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Post  shirlgirl on 2/20/2011, 8:02 pm

Howdy, all! Still reading my way through the SFG book (the old one; I wonder if the newer edition is significantly revised?), but I have as yet to see many photos showing the "cages" with various materials for critter, cold, and sun protection. If the advice is to cover new seedlings and transplants for a couple of weeks...how many cages might a body need? One for every square in a block? I'm concerned about storage, if so. Thanks in advance for a response, if anyone has one for me. Cheers!

p.s. Moved a bunch of stuff out of my existing garden today, in preparation for my "maiden voyage" into SFG! Nice working weather...though the 12' (seriously!) of new snow in the nearby mountains made it tough to resist the urge to go skiing today instead! Cool

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Join date : 2011-02-19
Location : Placerville, California

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Post  Goosegirl on 2/20/2011, 8:13 pm

Ah, I am so glad to be out in the midwest now where we measure snow in inches Laughing instead of FEET affraid ! When I lived in CA I remember the Tahoe reports about storms coming to drop several FEET at a time. Sure made the skiing nice, tho'!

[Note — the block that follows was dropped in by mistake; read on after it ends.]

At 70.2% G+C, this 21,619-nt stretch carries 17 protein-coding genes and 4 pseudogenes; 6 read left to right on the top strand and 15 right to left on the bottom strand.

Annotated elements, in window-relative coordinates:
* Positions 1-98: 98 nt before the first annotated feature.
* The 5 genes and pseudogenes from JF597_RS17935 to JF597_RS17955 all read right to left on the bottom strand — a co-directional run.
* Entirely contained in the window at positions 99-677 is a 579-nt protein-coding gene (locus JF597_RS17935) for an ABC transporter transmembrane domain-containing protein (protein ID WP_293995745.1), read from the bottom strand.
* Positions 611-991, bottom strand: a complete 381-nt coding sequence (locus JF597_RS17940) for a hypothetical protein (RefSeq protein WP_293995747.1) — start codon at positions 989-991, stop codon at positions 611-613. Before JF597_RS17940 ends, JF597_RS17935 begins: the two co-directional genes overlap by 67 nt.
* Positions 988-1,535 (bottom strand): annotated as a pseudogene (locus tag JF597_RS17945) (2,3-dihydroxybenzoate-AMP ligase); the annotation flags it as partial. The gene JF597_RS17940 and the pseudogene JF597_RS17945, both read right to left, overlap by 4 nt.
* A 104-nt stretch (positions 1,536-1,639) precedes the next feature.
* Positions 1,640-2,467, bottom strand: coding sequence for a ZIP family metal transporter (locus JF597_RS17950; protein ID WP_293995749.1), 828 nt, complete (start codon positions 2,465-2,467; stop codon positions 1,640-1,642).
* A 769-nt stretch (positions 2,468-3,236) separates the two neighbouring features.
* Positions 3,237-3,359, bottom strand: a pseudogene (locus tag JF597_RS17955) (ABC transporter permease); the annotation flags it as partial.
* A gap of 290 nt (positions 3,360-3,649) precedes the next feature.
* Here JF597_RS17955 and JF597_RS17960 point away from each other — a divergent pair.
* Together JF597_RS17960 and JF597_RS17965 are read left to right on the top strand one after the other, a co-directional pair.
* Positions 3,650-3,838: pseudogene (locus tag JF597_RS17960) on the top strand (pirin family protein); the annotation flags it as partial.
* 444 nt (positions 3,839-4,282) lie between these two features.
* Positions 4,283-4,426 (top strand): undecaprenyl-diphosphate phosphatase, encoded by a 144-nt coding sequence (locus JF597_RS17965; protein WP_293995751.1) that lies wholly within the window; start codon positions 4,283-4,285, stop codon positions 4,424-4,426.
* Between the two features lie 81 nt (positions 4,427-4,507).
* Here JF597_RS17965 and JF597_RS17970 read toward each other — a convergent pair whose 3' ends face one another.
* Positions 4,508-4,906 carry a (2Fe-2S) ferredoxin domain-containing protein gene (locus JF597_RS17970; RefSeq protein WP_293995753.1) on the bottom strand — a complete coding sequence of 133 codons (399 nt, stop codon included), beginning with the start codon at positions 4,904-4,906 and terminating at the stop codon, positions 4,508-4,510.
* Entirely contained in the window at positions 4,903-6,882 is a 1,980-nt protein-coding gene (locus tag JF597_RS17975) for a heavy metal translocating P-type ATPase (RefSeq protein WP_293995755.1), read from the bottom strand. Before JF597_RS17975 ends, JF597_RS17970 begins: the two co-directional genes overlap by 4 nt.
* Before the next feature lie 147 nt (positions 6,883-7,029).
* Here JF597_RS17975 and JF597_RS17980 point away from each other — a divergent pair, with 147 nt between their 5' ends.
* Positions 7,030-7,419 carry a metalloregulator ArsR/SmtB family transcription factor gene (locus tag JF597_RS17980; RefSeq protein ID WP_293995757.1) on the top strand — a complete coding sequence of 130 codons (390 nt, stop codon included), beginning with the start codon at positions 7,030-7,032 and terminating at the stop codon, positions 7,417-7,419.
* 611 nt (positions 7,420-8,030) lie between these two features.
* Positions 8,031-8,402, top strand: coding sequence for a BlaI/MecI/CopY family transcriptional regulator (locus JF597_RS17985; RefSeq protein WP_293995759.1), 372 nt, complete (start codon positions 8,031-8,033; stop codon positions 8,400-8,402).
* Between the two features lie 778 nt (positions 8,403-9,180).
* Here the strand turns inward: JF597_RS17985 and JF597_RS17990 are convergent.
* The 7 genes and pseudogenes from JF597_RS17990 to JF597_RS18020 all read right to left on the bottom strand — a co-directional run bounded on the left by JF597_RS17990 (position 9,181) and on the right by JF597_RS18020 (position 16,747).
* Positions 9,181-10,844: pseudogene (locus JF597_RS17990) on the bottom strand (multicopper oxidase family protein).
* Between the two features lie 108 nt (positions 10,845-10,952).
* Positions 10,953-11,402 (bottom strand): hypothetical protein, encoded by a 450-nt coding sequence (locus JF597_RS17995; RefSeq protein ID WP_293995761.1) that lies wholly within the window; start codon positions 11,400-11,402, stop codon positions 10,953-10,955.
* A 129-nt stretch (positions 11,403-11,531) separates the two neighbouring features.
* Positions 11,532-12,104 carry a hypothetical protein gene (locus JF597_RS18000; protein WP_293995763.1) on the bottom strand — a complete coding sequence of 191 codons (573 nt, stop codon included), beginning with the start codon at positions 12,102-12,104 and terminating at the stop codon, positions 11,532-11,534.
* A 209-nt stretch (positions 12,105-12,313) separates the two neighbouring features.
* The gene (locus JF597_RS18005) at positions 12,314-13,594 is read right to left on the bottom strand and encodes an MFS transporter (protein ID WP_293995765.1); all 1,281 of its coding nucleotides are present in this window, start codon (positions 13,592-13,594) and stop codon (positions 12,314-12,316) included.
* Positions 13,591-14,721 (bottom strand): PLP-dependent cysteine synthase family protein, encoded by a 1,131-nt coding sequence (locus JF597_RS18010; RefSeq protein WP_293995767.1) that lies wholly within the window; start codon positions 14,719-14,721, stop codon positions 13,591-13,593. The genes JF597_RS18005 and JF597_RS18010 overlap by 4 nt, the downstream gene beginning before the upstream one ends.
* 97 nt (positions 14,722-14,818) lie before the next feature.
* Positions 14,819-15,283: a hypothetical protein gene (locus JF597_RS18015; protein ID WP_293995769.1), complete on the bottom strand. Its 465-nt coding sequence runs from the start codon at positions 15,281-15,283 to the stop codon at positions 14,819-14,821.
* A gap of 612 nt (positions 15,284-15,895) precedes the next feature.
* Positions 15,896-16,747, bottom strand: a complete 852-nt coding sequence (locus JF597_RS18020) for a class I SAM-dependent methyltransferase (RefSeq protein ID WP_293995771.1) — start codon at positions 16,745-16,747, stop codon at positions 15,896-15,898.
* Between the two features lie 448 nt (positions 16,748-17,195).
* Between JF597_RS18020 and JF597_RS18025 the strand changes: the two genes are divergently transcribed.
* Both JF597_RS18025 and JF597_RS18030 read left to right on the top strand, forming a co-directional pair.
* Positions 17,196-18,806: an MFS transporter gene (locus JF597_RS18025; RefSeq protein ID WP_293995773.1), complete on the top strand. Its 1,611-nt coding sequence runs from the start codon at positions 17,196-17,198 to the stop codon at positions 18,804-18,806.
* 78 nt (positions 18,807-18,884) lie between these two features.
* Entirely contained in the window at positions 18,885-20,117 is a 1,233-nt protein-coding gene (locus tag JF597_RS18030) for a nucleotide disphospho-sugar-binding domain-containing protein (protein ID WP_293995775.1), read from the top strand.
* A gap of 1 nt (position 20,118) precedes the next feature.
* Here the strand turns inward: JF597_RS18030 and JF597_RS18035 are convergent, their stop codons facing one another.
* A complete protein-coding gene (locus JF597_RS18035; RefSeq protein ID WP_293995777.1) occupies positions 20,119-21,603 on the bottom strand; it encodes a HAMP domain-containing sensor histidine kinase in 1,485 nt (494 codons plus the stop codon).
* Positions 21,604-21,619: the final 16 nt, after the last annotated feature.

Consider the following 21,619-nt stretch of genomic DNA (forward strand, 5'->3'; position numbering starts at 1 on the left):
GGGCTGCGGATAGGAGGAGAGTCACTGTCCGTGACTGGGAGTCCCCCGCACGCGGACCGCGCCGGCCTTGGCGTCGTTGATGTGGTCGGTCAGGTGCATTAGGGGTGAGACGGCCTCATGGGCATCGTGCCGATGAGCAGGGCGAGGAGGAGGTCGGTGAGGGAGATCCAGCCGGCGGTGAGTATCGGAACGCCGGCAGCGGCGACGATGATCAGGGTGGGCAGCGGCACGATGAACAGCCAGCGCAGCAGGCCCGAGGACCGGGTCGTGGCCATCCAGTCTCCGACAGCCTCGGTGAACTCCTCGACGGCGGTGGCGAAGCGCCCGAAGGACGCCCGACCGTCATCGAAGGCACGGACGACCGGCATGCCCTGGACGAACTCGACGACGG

This is my first year with SFG so I am still figuring out how I am going to keep the critters out as well.

If at all possible get All New SFG to read. I hear there are quite a bit of updates, especially as to soil amending vs. starting with fresh mix - the new is easier!

Female Posts : 3433
Join date : 2011-02-16
Age : 55
Location : Zone 4A - NE SD

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Post  Megan on 2/20/2011, 8:19 pm

Hey shirl,

I have not seen the "old" SFG book, but my understanding is that the new one is significantly updated. It does have some photos showing cage covers. There are also some great pictures here on the forum, too....can anyone help scrounge them up? :?:

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Post  quiltbea on 2/20/2011, 8:46 pm